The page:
Q&A: Innovation and productivity in the mining sector
Austmine 2015: Transforming Mining is just around the corner, so with its emphasis on innovation and productivity, we decided to catch up with SRO Technology's Managing Director, Peter Seligman about innovation, collaboration, productivity and the greatest challenges across the mining value chain right now. Peter is a qualified engineer, who has been at the helm of SRO Technology for 2 years now, the latest role in a career spanning property, infrastructure, mining and investment banking.
As an Australian-owned mining equipment, technology and services (METS) company recognized as the world leaders in innovation and technological advancement, how important is it to keep innovating and collaborating within the industry as a whole to ensure its future?
No single mining equipment, technology and services (METS) business can solve all the challenges faced by the customers in our industry. Real innovation and advancement comes from connecting adjacent technologies in an effective and efficient way.
For example, at SRO Technology, we focus primarily on designing and installing belt scale, metal detector, bin level and density gauge systems for the mining industry. However, we regularly collaborate with a range of partners to ensure that our customers get the right mix of technology and support to solve their problem.
METS in Australia is a highly fragmented industry, made up of many great niche players and a few larger generalists. In order to obtain its strong global reputation, businesses within the Australian METS sector have had to collaborate to both compete on a global stage and access the combination of technology required to solve high-end problems.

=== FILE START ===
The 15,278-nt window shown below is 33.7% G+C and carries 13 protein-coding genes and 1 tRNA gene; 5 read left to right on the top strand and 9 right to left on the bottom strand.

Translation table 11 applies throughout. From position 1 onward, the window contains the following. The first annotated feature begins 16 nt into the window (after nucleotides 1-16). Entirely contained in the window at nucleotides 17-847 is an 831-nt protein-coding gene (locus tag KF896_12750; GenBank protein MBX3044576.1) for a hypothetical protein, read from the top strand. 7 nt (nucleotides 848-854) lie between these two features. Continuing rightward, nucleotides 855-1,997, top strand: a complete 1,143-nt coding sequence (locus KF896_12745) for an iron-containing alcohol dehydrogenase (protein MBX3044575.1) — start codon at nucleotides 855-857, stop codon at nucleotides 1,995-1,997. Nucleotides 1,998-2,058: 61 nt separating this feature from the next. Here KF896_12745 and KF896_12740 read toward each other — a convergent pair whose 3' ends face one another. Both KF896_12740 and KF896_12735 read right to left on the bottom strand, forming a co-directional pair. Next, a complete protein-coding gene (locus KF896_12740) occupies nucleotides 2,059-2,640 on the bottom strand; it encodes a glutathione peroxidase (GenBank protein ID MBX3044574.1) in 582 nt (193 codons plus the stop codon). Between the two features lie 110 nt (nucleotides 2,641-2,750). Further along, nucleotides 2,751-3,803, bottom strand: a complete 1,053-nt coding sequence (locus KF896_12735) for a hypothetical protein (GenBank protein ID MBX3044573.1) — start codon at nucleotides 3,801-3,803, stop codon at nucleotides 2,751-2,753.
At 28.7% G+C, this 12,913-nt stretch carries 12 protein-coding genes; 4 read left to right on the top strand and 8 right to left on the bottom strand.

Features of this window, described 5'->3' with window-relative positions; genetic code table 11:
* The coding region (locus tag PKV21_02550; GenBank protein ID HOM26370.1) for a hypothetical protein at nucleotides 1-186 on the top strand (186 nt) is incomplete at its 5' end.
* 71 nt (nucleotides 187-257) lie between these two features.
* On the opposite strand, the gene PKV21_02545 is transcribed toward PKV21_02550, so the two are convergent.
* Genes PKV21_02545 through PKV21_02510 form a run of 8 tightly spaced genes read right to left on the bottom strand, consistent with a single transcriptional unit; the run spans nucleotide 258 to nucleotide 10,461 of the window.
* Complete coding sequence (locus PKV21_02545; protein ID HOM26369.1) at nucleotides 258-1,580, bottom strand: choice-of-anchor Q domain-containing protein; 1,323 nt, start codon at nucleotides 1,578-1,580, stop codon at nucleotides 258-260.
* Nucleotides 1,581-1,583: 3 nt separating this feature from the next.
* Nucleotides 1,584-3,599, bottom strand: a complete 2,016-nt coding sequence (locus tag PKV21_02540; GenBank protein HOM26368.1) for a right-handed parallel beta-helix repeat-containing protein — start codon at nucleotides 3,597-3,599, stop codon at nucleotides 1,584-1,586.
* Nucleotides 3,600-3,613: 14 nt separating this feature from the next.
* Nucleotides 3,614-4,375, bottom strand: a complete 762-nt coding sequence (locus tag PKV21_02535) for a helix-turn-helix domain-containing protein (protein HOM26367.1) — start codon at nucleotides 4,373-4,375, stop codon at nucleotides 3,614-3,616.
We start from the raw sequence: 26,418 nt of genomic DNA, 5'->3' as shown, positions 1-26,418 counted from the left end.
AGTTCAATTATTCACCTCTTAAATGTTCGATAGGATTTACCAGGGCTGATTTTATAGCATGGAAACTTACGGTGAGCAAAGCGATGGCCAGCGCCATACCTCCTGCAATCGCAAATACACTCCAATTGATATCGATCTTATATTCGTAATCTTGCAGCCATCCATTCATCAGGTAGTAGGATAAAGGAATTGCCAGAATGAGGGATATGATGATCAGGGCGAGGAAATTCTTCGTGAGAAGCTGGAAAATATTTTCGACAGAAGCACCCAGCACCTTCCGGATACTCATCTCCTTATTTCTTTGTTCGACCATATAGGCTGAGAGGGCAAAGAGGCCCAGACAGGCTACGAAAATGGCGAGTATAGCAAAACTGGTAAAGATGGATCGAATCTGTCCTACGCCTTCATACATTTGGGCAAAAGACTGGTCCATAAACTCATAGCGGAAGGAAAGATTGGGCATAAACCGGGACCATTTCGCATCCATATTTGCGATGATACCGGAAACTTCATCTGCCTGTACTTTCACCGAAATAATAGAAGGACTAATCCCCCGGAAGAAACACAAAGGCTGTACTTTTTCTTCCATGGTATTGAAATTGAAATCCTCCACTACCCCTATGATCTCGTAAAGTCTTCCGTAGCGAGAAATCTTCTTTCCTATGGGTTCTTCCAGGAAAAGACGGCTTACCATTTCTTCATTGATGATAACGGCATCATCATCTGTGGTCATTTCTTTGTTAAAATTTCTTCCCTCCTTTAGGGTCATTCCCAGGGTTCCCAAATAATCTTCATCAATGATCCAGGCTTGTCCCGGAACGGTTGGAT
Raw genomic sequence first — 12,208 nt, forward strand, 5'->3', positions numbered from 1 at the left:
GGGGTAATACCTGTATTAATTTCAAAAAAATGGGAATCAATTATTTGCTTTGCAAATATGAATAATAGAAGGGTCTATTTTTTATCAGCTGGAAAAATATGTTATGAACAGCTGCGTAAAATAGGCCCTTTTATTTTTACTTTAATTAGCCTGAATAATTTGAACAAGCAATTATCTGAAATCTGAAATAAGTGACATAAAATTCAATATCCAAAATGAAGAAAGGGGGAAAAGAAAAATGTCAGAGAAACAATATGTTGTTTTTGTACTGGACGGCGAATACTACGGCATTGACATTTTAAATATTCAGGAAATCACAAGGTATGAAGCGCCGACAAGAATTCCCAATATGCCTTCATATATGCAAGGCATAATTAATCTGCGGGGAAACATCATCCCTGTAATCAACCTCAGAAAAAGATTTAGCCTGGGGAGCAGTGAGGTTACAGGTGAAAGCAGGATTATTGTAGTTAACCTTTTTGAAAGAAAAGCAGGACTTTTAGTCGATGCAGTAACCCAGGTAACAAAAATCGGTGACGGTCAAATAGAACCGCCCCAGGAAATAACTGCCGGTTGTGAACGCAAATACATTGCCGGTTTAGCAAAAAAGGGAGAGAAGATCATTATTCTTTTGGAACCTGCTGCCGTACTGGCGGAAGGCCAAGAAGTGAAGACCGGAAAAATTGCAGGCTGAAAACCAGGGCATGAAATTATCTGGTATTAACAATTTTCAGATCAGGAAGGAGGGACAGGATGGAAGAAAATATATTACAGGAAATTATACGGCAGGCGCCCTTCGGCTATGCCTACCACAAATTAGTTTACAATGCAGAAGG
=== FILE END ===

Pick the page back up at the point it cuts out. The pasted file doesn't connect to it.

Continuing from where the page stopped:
To remain competitive and profitable, it is critical that METS businesses continually innovate in a collaborative way. Fundamentally, collaboration (and in many ways innovation) are not optional extras--they must be core to business as usual.
SRO Technology has a field service team of engineers and technicians as part of your wider service offering. Field service management is a huge area of focus for many organizations, with significant opportunities existing to improve customer satisfaction, efficiency and productivity. What are the biggest challenges with having a field service team? How does it allow you to better deliver for your customers?
It all comes down to the customer, followed by the team and then our profitability.
The first and most important challenge is having the right technician with the right expertise available at the right time to solve the problem for the customer. This reliability requires a business focus on recruiting, training and retaining a great team of people, and then having sufficient unutilized capacity to respond to customer needs. This approach demands real confidence in the vision and strategy of the company in order to invest in the team--any lacking clarity of purpose will only undermine the confidence to build and field a strong team.
Ultimately our customers want accurate and reliable output from their measurement instruments. Our field service team frequently fixes problems on site before those problems begin to significantly impact accuracy. They do this by working with what’s available on site to keep the customer operating reliably whilst a longer term solution is resolved. This real-time problem solving is valued by our customers in an environment where the cost of downtime can have a significant impact on net productivity and efficiency. Extending the useful life of critical instruments is also of great value in the current capital-constrained, productivity-focused environment.